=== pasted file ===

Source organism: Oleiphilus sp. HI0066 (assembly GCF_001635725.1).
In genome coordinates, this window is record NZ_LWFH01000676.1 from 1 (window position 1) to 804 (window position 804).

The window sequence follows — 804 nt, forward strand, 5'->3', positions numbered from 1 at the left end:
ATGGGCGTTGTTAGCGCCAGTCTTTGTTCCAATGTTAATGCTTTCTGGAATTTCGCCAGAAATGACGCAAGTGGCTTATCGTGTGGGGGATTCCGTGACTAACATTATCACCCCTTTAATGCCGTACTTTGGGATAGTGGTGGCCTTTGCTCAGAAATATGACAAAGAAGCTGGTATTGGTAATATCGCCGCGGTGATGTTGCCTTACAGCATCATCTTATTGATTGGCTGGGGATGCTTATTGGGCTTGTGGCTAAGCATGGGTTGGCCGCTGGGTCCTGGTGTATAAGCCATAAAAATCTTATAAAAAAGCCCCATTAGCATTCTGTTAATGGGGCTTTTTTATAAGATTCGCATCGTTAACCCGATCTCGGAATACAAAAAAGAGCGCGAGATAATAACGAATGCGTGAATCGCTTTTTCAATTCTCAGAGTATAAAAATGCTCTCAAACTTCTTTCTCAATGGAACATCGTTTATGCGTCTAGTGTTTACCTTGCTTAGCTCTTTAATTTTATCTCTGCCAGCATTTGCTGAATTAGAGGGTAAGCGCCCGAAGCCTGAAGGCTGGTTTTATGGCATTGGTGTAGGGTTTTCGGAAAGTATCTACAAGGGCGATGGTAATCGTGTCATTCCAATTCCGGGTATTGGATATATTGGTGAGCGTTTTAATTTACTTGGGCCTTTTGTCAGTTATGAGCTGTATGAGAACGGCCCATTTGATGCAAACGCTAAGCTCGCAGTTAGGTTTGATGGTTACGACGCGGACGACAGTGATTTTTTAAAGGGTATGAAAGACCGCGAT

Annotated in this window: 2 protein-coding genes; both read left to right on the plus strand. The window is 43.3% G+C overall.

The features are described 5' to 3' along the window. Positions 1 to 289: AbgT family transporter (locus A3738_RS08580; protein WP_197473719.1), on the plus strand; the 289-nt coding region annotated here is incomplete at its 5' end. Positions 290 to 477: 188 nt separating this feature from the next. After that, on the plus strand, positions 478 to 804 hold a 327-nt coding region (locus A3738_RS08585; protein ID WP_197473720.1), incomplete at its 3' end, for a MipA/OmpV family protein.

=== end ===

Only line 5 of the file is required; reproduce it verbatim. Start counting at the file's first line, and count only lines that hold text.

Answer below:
Annotated in this window: 2 protein-coding genes; both read left to right on the plus strand. The window is 43.3% G+C overall.